Metaphorical thinking — our instinct not just for describing but for comprehending one thing in terms of another, for equating I with an other — shapes our view of the world and is essential to how we communicate, learn, discover and invent. Brain Pickings founder and author, Maria Popova, discusses how children have an instinctive metaphor-making ability.
Exploring particular issue themes, articles will be created by contributors via invitation, commission and open submission from subscribers.
This article is a personal tribute to John Moat, where Patrick Harpur discusses, among others things, the transforming power of imagination in alchemy and ‘seeing’ the world through myth… “To see with the eye alone is to see the world as it appears; to see through the eye is to see the world as it is.”
Exploring the connection between memory, archetypal imagery and imagination, Jules Cashford suggests that we cannot simply ‘remember’ archetypal images in the way we remember a personal event in our past, but we can approach them only as symbols for which we need Imagination.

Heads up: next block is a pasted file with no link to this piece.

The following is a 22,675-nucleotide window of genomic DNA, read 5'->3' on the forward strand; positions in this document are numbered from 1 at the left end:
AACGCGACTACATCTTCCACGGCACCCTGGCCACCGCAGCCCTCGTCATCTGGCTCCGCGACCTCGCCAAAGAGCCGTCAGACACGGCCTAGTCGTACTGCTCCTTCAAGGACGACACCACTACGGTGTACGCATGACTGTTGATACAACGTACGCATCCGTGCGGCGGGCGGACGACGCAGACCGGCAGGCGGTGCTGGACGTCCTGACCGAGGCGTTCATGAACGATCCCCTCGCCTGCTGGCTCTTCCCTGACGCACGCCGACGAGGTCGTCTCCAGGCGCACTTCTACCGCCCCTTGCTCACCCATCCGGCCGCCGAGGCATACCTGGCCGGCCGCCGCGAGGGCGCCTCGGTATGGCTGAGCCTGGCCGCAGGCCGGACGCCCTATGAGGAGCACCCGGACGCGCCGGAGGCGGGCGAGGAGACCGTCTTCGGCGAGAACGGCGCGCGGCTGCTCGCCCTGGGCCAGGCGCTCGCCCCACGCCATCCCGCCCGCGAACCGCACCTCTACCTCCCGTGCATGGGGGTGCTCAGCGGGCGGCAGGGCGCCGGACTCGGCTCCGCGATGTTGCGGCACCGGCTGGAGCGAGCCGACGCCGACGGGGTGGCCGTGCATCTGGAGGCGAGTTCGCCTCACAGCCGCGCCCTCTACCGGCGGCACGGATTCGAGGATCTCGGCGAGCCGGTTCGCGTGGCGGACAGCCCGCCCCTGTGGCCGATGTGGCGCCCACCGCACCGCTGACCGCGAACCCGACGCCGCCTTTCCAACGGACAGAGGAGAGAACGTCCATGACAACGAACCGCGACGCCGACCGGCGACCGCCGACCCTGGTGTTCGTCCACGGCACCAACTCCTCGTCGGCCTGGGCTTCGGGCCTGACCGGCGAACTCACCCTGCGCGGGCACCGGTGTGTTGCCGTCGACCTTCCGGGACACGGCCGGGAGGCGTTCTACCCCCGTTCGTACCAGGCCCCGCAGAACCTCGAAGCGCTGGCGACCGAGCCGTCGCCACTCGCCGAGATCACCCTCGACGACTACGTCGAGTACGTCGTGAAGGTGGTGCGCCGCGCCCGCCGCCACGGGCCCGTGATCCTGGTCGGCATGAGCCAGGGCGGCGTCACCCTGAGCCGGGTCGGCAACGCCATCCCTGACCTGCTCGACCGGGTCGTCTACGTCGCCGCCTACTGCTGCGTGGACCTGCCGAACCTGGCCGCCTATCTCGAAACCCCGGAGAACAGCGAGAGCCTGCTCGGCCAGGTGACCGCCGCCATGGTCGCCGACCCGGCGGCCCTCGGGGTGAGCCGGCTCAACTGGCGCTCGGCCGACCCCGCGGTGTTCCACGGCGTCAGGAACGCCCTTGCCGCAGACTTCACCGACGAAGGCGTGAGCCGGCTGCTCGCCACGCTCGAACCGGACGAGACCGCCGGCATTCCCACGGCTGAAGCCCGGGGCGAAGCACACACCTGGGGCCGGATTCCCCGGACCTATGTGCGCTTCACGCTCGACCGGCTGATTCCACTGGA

Is the Imagination a formative force, universally inclusive, whose failure to grasp it’s guiding and unfolding in the lives and ventures of every individual, and their society, and above all their education, amounts to a serious ‘missing of the mark’?
What do we imagine we are talking about when we speak of the imagination? Or, to put it another way, can we imagine the imagination? Lindsay Clarke explores imagination as an energetic process of negotiation between the inner world and outer world.
Originally published in ‘Brain Pickings’, the brain child of Maria Popova, an interestingness hunter-gatherer and curious mind at large, this forms the second part of her article on W.I.B Beveridge’s ‘The Art of Scientific Investigation’ in which she examines his ideas on the role of intuition and the imagination.